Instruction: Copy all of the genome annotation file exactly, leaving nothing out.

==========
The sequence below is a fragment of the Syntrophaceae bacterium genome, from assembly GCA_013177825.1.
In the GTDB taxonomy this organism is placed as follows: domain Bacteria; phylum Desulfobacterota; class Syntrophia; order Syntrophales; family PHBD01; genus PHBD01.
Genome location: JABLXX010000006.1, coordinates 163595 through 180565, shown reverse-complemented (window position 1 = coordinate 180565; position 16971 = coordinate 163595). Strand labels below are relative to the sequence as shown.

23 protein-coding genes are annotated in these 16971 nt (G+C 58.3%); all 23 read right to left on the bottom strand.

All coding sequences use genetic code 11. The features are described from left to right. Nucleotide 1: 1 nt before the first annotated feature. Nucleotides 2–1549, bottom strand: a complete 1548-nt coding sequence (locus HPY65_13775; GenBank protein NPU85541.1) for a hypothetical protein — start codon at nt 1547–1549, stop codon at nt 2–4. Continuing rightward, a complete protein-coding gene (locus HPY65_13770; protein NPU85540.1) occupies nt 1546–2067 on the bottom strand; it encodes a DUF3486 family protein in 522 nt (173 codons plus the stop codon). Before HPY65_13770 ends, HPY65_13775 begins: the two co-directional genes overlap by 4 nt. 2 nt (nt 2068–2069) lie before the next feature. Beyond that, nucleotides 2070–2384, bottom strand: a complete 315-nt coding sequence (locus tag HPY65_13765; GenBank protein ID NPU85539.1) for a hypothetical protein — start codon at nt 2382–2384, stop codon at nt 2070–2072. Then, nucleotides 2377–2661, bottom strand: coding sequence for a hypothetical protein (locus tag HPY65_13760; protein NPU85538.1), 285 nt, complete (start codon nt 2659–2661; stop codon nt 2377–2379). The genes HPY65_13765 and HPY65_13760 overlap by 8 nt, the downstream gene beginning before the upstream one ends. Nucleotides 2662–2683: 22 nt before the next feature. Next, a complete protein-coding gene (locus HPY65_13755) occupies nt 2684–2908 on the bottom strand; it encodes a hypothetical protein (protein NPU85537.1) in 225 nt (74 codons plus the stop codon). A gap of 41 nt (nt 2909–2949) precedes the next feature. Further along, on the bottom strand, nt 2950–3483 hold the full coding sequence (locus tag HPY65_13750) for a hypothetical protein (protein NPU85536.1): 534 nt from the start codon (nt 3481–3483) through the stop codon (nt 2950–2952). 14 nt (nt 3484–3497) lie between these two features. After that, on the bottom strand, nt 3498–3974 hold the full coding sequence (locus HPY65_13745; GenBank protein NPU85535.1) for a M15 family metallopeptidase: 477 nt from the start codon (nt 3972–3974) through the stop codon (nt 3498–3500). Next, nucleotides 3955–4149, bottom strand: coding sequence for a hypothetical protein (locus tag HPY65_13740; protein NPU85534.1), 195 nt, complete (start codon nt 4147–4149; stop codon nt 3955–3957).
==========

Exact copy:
The sequence below is a fragment of the Syntrophaceae bacterium genome, from assembly GCA_013177825.1.
In the GTDB taxonomy this organism is placed as follows: domain Bacteria; phylum Desulfobacterota; class Syntrophia; order Syntrophales; family PHBD01; genus PHBD01.
Genome location: JABLXX010000006.1, coordinates 163595 through 180565, shown reverse-complemented (window position 1 = coordinate 180565; position 16971 = coordinate 163595). Strand labels below are relative to the sequence as shown.

23 protein-coding genes are annotated in these 16971 nt (G+C 58.3%); all 23 read right to left on the bottom strand.

All coding sequences use genetic code 11. The features are described from left to right. Nucleotide 1: 1 nt before the first annotated feature. Nucleotides 2–1549, bottom strand: a complete 1548-nt coding sequence (locus HPY65_13775; GenBank protein NPU85541.1) for a hypothetical protein — start codon at nt 1547–1549, stop codon at nt 2–4. Continuing rightward, a complete protein-coding gene (locus HPY65_13770; protein NPU85540.1) occupies nt 1546–2067 on the bottom strand; it encodes a DUF3486 family protein in 522 nt (173 codons plus the stop codon). Before HPY65_13770 ends, HPY65_13775 begins: the two co-directional genes overlap by 4 nt. 2 nt (nt 2068–2069) lie before the next feature. Beyond that, nucleotides 2070–2384, bottom strand: a complete 315-nt coding sequence (locus tag HPY65_13765; GenBank protein ID NPU85539.1) for a hypothetical protein — start codon at nt 2382–2384, stop codon at nt 2070–2072. Then, nucleotides 2377–2661, bottom strand: coding sequence for a hypothetical protein (locus tag HPY65_13760; protein NPU85538.1), 285 nt, complete (start codon nt 2659–2661; stop codon nt 2377–2379). The genes HPY65_13765 and HPY65_13760 overlap by 8 nt, the downstream gene beginning before the upstream one ends. Nucleotides 2662–2683: 22 nt before the next feature. Next, a complete protein-coding gene (locus HPY65_13755) occupies nt 2684–2908 on the bottom strand; it encodes a hypothetical protein (protein NPU85537.1) in 225 nt (74 codons plus the stop codon). A gap of 41 nt (nt 2909–2949) precedes the next feature. Further along, on the bottom strand, nt 2950–3483 hold the full coding sequence (locus tag HPY65_13750) for a hypothetical protein (protein NPU85536.1): 534 nt from the start codon (nt 3481–3483) through the stop codon (nt 2950–2952). 14 nt (nt 3484–3497) lie between these two features. After that, on the bottom strand, nt 3498–3974 hold the full coding sequence (locus HPY65_13745; GenBank protein NPU85535.1) for a M15 family metallopeptidase: 477 nt from the start codon (nt 3972–3974) through the stop codon (nt 3498–3500). Next, nucleotides 3955–4149, bottom strand: coding sequence for a hypothetical protein (locus tag HPY65_13740; protein NPU85534.1), 195 nt, complete (start codon nt 4147–4149; stop codon nt 3955–3957).